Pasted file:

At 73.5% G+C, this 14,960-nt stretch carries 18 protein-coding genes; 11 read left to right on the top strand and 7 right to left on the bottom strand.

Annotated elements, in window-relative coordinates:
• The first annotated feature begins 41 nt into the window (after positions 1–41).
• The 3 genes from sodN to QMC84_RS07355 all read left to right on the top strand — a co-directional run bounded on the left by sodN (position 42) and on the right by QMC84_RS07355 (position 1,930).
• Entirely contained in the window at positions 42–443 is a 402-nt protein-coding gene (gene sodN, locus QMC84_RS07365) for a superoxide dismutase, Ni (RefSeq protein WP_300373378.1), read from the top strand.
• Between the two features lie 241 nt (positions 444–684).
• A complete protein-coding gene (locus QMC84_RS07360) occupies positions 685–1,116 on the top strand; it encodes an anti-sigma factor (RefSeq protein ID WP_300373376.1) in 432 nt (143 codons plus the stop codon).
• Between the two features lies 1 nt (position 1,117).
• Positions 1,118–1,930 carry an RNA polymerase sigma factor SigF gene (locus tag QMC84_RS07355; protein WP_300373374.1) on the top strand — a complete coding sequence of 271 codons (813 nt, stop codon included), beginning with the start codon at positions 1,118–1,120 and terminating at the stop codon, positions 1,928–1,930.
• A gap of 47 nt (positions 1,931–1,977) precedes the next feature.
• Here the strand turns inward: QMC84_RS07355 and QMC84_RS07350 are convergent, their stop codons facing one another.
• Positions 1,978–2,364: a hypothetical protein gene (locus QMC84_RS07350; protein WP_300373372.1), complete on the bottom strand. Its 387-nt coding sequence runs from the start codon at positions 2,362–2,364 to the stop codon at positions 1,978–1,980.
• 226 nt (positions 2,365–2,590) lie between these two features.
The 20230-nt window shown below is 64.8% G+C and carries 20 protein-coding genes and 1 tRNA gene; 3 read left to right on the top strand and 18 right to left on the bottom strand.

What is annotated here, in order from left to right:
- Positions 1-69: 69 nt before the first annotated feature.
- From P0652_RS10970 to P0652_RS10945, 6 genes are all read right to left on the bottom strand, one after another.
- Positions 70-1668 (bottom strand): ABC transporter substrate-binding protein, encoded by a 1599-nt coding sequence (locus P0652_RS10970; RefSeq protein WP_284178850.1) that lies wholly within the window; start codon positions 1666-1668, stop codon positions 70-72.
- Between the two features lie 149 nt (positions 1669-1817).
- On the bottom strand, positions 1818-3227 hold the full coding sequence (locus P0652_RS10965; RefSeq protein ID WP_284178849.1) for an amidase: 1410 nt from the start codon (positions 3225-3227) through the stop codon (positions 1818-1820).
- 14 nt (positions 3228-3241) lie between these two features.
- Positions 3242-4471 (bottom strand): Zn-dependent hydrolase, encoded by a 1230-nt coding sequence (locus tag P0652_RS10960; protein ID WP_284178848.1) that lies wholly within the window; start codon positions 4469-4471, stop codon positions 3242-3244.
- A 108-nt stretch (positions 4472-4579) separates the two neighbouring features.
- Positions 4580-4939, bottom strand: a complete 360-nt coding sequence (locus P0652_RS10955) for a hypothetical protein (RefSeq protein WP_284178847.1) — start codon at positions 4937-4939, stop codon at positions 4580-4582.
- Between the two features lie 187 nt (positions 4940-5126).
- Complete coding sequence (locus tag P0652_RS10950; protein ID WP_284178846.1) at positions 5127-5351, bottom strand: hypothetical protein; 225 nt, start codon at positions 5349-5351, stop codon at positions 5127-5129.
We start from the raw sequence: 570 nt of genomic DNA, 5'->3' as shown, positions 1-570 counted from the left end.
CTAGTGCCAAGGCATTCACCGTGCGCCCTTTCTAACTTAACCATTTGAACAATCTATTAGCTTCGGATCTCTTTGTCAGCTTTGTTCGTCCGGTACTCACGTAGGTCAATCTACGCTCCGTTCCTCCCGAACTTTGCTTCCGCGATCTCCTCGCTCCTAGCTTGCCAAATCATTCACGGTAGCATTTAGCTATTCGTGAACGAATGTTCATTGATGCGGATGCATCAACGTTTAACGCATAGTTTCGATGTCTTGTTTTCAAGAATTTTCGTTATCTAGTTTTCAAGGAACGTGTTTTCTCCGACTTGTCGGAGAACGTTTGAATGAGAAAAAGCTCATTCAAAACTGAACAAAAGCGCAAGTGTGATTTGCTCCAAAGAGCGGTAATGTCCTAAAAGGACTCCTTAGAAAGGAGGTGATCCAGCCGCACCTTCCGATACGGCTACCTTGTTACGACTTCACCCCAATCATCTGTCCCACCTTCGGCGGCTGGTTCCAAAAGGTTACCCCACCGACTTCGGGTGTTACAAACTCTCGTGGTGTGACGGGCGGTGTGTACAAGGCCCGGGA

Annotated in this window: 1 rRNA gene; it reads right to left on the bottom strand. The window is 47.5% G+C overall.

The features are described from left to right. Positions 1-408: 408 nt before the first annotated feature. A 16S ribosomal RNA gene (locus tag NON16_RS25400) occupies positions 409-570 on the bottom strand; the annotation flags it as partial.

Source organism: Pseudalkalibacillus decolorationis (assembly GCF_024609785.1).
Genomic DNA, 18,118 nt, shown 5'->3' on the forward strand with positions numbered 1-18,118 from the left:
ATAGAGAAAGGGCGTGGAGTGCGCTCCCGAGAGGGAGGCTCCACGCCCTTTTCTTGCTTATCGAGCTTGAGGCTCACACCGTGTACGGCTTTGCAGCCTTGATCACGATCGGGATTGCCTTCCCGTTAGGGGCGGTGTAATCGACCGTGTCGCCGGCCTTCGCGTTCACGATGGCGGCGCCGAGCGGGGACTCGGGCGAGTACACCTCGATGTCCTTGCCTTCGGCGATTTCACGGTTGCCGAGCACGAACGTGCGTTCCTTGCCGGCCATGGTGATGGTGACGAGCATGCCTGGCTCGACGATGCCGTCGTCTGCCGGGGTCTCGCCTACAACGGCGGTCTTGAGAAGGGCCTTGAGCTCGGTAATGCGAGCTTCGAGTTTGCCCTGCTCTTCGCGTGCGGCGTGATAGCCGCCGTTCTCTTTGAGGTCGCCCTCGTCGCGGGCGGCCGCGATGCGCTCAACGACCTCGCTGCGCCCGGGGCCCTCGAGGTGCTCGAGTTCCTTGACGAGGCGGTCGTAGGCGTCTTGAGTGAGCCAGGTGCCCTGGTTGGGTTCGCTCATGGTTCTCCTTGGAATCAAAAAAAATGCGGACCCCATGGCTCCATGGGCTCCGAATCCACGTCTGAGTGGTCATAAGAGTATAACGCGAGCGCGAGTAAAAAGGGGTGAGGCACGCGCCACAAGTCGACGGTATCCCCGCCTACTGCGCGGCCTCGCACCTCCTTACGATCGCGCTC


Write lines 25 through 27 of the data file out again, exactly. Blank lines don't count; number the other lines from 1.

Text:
- Between the two features lie 187 nt (positions 4940-5126).
- Complete coding sequence (locus tag P0652_RS10950; protein ID WP_284178846.1) at positions 5127-5351, bottom strand: hypothetical protein; 225 nt, start codon at positions 5349-5351, stop codon at positions 5127-5129.
We start from the raw sequence: 570 nt of genomic DNA, 5'->3' as shown, positions 1-570 counted from the left end.